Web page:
I must be dummy
markov at monmouth.com
Thu May 8 08:20:52 PDT 2003
On Thu, 08 May 2003 16:36:08 +0200
"Roger 'Rocky' Vetterberg" <listsub at 401.cx> wrote:
> Teilhard Knight wrote:
> > Well, I'm in Windows now. No pun intended, but I trust better $ill
> > Gates' Control Panel, than any other OS hardware information tool.
> > The Handbook and everybody makes feel it is such a simple
> > straightforward procedure to build our kernel, that I feel a real
> > dummy. I first post what I have done so far, and then my questions
> > to you.
> > Kernel:
> *snipped huge kernel config*
> > I just added three entries:
> > 1.- device fxp0 # Intel PRO/100 VE Network
> > Connection
> > 2.- device ulpt0 # hp DeskJet 845c
> > 3.- device pci1 # NVIDIA RIVA TNT2 64/64 pro
> > (Ultra Vanta).
> > Now, the first think I have difficulties with is with the right
> > identification (the "code"? name) of the device. I have found
> > nowhere that my mouse is fd0, but for Shantanu, who wrote to me. In
> > the entry 3 above, "pci1" sounds to me, like socket PCI 1, not the
> > identification of my device. But on dmesg.boot, the card is just
> > spotted like that. Also, in parenthesis is how the card is
> > detected, and how I wote it is how really the card is. I have
> > looked where to find those codes and I have had no success.
> > There are three things that remain to be configured.
> > 1.- Sound card. It is a "Sound Max Integrated Digital Audio". This
> > configuration strikes me as not simply an entry like the rest,
> > because handles: a) Digital Audio, b) MIDI Devices, and c) Mixer
> > Devices. There is also a Modem Wave Driver. And this and the Video
> > card are bundled somehow to provide game controllers.
> > 2.- An OHCI Compliant IEEE 1394 Firewire Port.
> > 3.- An External dial-up USB modem. It's and Aztech UM9800-U.
> > Drivers are provided for UNIX and Linux.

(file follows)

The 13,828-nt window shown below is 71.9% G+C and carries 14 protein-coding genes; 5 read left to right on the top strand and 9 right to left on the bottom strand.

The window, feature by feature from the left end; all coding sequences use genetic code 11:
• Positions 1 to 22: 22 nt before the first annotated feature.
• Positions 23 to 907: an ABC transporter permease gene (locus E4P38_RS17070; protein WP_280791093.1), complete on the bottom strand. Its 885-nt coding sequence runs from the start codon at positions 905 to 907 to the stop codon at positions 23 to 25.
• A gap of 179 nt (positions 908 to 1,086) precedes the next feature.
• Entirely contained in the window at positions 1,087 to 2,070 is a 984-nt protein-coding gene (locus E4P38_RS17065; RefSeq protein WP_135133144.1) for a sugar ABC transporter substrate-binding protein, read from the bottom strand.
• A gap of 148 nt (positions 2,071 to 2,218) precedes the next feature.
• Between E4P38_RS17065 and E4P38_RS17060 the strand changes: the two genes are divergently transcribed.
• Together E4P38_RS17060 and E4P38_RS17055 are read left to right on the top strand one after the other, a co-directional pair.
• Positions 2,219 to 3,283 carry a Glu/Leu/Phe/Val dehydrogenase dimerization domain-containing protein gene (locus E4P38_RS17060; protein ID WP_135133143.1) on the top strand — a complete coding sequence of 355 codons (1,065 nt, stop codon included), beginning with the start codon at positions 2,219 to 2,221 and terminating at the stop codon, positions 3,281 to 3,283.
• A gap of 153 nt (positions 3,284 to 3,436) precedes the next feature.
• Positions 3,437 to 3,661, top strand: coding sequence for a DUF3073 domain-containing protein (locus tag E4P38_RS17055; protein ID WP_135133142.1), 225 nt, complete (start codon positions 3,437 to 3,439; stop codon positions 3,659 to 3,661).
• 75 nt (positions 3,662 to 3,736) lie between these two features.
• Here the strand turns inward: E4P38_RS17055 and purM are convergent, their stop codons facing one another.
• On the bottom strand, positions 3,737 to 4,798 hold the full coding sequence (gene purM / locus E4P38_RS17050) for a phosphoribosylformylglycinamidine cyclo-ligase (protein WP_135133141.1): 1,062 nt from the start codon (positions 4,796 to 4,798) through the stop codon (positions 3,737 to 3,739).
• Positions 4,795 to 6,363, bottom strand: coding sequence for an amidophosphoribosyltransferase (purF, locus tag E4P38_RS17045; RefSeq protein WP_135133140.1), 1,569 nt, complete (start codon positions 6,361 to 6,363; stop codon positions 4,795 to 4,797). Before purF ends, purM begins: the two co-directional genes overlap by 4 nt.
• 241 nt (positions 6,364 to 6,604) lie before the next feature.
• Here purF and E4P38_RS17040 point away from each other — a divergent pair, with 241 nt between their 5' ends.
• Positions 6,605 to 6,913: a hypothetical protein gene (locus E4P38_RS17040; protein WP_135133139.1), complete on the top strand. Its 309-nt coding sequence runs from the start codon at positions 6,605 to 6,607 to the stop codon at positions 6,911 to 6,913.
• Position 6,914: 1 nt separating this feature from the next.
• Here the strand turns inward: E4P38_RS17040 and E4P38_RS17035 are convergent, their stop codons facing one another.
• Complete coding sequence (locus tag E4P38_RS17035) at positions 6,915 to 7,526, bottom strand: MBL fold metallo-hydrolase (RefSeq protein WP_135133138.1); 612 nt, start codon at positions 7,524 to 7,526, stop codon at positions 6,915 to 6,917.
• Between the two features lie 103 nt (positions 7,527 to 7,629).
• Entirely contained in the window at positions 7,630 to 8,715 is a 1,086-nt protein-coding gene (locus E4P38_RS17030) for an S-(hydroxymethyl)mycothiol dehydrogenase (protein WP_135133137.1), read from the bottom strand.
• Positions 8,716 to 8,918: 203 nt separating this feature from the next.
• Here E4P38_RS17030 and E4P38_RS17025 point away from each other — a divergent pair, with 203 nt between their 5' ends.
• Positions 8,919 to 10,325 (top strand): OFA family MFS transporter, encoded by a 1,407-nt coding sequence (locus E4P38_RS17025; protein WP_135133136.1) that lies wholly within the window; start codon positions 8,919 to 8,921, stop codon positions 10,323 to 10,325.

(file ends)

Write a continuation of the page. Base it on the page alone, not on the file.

> > I appreciate in advance the help you can spare.
> > Teilhard Knight The Extraterrestrial
> > Who ate my sandwich?
> First of all, you should not edit GENERIC, you should copy GENERIC to
> a name you decide, and then use that to modify your kernel.
> Second, you should not use numbers in device name. Instead of 'device
> fxp0' try just 'device fxp'. However, Im almost 100% sure fxp is in
> the GENERIC kernel so you should not have to add that yourself.
> I never use sound on my bsd machines, but try adding the pcm driver to
> your kernel, I've heard it should handle most soundcards.
> Try looking in the LINT file (/sys/i386/conf/LINT) for tips and
> pointer to all devices and their names.
I found the easiest way to get sound working was to put: snd_load="YES"
into /boot/loader.conf. This loads every sound card driver as a module.
On the next boot, /var/run/dmesg.boot will list which soundcard was
detected so you can just load the proper module next time instead of
all of them.
The next thing to do is to make the sound device - that is explained
clearly in the FreeBSD handbook.
As an aside, I just installed OpenBSD on a laptop. Sound was configured
on the first boot. Instead of adding drivers like in FreeBSD, I get to
remove them. Which way is better? - I don't pretend to know.
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